I don't lose my temper much. I have many faults, but anger isn't one of my issues. I'd rather shake off a situation than rage against it.

But there was that time, in college, when I returned from a trip to find one of my roommates had eaten my cinnamon bread. When I left, it was a fresh loaf of cinnamon goodness from Byerly's, begging to be toasted and slathered with butter. I put it in our dorm's tiny fridge and looked forward to enjoying that treat upon my return. When I got back, it was nothing but two paper-thin end pieces, hastily wrapped in plastic.

I was livid. No. Not livid. I was in a fury, angry as though I'd never been angry before. I stomped around the dorm room, frothing at the mouth. I wrote Post-It notes like, "Eat your own bread pig" and "Aren't you fat enough already?" and put them up around the kitchen. I was out to inflict maximum damage. Be mean to my face, and I'll probably shrug. But eat my cinnamon bread? Oh no. That is war, friend. War.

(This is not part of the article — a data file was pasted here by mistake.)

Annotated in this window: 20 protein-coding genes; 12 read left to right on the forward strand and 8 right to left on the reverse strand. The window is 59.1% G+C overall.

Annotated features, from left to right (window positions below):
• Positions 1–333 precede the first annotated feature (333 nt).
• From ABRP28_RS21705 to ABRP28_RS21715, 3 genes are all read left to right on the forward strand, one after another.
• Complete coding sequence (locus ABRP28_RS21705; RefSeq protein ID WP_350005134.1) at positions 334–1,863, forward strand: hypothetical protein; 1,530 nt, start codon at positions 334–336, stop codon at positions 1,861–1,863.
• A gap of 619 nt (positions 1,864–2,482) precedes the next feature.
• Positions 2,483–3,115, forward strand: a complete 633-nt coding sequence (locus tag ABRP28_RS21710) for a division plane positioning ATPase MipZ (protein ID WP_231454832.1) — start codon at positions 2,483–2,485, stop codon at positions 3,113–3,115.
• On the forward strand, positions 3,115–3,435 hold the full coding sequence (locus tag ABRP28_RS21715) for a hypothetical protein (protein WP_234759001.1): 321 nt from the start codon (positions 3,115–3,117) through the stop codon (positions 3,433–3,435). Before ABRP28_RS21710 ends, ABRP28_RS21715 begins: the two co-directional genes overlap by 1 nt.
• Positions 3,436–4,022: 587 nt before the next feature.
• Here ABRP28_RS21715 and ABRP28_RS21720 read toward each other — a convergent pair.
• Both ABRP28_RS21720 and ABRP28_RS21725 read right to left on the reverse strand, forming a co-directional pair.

Thankfully, God let one of my other roommates be home that afternoon. She had never seen me so worked up before. I'm sure she was horrified at my tantrum, but being one of my closest friends, she did her best to calm me down. She followed me around the dorm and took down every nasty note as I hung it, she tried to talk forgiveness in a sing-song voice and, when nothing else worked, she laughed at me. She made a joke out of the whole escapade and she sweetly mimicked my outrage over cinnamon bread. She pointed out the absurdity of the situation without resorting to logic and reason.

And that worked. Because laughter is simultaneously my greatest weakness and greatest strength.


This morning, I woke up to this.

Six inches of wet snow. On April 23. The knock-out blow of a never-ending winter.

It was ridiculous.

And ridiculously beautiful.

Excessive, even.


I wanted to be angry. We haven't hit 60 degrees yet in 2013. I'm bone-weary of being indoors and wearing coats.

But driving to school surrounded by such extravagant beauty, I felt my indignation melt away like spring snow.

"What do you have to be angry about?" I heard the gentle question in my heart, accompanied by quiet mirth

I snort-laughed.

Well-played God. Well-played.

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